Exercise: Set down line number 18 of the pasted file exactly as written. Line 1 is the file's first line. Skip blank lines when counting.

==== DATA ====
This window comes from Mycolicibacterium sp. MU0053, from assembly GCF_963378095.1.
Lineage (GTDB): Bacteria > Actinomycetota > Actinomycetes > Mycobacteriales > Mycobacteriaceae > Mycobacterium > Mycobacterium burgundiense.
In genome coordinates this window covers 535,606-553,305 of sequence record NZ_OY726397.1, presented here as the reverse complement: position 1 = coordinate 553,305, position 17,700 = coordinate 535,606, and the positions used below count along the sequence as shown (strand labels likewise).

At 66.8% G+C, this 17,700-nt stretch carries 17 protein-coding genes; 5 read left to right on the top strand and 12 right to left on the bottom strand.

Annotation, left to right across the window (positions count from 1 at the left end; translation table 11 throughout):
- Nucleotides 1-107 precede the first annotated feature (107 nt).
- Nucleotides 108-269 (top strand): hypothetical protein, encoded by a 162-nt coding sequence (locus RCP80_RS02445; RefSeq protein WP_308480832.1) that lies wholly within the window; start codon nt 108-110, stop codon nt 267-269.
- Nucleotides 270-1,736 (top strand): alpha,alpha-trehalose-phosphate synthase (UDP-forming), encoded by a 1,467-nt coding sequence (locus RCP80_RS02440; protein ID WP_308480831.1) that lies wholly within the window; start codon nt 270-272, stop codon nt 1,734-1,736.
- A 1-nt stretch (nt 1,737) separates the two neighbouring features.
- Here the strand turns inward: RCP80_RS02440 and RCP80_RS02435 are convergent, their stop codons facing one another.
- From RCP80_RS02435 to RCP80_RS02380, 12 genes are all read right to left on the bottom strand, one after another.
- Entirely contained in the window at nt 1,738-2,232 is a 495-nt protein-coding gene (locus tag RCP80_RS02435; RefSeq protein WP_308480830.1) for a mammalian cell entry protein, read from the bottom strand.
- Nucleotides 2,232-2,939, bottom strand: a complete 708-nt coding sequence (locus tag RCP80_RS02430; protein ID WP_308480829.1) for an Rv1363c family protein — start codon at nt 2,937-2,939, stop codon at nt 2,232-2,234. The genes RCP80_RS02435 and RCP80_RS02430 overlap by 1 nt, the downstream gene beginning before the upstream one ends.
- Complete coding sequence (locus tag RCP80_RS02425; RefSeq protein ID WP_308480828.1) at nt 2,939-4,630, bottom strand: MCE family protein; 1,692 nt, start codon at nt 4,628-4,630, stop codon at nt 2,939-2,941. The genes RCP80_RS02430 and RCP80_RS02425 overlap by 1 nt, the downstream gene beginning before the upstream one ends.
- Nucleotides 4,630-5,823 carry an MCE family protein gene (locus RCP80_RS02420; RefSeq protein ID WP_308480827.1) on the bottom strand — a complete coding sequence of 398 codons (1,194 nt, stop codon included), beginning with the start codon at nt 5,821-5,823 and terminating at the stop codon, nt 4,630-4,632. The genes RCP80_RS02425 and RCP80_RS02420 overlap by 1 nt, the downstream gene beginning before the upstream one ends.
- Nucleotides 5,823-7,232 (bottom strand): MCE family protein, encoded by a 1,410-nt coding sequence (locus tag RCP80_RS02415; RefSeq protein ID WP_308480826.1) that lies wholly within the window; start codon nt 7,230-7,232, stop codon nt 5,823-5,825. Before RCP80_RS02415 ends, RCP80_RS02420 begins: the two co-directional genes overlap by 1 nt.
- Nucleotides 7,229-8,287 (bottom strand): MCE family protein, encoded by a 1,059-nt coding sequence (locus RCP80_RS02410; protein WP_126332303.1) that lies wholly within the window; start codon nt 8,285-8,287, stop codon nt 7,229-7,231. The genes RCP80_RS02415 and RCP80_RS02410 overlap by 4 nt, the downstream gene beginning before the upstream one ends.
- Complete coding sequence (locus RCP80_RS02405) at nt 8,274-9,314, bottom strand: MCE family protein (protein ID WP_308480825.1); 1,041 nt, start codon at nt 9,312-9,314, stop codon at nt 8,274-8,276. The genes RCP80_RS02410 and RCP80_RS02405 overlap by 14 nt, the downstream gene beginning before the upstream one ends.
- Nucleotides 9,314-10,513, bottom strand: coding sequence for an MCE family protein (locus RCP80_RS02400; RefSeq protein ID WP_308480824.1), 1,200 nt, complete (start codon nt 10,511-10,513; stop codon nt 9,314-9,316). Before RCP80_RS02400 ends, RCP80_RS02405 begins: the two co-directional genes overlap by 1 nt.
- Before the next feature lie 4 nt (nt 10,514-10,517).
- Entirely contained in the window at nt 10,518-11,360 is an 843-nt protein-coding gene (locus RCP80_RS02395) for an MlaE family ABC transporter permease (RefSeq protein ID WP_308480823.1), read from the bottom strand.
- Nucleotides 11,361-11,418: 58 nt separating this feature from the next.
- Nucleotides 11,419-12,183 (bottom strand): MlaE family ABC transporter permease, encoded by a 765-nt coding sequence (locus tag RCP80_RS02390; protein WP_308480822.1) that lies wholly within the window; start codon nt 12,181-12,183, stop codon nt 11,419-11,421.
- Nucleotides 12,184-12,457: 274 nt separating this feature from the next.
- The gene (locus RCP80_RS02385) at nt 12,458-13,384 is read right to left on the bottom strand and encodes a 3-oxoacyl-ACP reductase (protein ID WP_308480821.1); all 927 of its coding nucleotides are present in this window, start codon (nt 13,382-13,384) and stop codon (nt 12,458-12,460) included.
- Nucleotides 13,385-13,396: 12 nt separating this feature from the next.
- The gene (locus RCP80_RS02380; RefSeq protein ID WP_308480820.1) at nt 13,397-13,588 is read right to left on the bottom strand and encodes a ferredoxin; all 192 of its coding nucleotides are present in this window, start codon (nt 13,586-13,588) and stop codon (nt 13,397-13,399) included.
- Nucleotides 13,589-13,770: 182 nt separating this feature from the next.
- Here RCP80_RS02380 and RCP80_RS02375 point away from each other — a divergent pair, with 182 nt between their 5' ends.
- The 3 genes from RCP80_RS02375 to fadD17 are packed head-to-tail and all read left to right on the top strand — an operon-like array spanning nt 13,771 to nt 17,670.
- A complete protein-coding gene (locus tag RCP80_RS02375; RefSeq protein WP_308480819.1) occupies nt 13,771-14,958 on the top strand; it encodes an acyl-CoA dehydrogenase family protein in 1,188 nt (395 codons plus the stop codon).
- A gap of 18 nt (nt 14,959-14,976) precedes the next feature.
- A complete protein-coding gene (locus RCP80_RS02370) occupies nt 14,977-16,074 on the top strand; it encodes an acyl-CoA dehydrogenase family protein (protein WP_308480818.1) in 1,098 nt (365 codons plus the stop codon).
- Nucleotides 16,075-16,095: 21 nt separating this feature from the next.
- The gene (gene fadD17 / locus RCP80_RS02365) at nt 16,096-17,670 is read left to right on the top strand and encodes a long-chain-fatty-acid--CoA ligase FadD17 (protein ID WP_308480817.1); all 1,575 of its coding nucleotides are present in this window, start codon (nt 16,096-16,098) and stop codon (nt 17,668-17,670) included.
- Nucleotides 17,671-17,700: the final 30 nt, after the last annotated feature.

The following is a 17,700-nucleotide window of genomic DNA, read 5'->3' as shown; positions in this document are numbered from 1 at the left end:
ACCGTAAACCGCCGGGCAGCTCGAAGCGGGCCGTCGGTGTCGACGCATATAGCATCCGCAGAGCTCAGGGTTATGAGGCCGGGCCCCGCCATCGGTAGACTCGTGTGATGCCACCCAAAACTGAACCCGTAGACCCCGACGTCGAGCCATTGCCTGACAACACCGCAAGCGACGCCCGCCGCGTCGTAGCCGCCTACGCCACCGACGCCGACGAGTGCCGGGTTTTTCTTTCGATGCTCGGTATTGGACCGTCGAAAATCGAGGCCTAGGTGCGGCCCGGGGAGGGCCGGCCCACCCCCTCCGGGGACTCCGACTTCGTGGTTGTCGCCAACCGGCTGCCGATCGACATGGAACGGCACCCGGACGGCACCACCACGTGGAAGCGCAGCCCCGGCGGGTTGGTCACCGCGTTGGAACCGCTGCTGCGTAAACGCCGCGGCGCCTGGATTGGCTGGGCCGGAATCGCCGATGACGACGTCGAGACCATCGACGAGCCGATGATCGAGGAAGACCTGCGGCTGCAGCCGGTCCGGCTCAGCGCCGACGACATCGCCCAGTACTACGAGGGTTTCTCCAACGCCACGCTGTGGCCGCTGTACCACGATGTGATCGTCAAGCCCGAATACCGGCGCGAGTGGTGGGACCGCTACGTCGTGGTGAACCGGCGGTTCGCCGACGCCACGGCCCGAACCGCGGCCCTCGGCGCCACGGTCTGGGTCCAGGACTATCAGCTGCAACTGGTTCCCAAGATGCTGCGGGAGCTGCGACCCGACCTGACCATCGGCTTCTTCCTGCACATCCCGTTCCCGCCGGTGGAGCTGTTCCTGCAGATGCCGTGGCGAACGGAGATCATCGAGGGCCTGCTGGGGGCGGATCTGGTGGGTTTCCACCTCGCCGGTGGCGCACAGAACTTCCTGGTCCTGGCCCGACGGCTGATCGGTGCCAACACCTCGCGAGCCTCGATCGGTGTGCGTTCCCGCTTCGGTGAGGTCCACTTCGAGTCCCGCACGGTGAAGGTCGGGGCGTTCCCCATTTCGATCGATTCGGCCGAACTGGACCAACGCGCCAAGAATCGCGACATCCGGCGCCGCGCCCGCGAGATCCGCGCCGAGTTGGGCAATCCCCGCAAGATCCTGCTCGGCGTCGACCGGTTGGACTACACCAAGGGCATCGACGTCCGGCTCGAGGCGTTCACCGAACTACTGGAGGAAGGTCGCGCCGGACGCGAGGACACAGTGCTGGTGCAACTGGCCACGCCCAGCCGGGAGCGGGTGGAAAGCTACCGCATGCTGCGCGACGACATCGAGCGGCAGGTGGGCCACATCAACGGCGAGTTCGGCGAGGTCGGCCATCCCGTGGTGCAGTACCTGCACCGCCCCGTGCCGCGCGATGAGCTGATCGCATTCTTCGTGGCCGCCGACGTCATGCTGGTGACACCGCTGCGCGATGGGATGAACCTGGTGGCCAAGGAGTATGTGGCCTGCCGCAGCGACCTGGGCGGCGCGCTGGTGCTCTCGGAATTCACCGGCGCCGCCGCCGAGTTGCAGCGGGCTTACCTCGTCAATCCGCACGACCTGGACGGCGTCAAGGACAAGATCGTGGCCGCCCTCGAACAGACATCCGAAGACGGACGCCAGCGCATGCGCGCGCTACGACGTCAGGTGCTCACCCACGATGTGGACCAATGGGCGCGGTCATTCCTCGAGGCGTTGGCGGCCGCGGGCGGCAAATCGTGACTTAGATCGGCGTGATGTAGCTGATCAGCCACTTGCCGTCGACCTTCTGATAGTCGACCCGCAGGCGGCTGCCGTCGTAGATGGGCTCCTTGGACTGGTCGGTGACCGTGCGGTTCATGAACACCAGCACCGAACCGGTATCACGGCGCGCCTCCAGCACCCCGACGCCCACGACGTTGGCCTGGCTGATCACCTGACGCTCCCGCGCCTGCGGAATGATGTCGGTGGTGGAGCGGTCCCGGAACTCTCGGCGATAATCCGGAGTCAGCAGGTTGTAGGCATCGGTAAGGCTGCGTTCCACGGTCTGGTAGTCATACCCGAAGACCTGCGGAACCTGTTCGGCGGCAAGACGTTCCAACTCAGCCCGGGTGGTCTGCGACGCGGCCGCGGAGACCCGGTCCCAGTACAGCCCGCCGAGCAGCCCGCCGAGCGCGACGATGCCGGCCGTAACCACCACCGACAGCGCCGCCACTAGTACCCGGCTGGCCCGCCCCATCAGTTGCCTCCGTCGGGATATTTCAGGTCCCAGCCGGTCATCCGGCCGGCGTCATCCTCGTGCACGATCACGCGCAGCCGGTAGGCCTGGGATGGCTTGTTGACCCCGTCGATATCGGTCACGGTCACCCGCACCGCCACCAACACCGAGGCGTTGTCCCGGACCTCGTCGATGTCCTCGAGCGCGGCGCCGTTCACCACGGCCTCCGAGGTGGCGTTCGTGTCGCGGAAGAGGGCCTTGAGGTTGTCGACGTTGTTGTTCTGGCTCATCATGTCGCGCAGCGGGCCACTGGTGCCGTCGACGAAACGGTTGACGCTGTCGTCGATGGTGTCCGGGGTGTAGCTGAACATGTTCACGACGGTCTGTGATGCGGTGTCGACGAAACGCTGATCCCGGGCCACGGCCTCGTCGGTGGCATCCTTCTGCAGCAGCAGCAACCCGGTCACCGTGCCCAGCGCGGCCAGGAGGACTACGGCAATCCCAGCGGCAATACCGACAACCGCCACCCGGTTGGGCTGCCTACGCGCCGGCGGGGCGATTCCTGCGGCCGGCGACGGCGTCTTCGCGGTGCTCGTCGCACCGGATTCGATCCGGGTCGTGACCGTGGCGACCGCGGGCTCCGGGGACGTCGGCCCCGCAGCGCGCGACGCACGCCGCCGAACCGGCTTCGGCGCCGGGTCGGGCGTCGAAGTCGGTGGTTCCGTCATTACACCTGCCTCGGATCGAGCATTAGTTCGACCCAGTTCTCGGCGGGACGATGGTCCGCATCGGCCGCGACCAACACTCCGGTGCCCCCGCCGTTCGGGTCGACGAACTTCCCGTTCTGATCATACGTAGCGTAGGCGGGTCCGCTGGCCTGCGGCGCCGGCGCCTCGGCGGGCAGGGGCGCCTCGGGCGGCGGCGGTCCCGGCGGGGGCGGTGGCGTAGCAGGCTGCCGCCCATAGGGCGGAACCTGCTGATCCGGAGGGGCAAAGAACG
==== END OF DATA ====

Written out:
- Complete coding sequence (locus RCP80_RS02405) at nt 8,274-9,314, bottom strand: MCE family protein (protein ID WP_308480825.1); 1,041 nt, start codon at nt 9,312-9,314, stop codon at nt 8,274-8,276. The genes RCP80_RS02410 and RCP80_RS02405 overlap by 14 nt, the downstream gene beginning before the upstream one ends.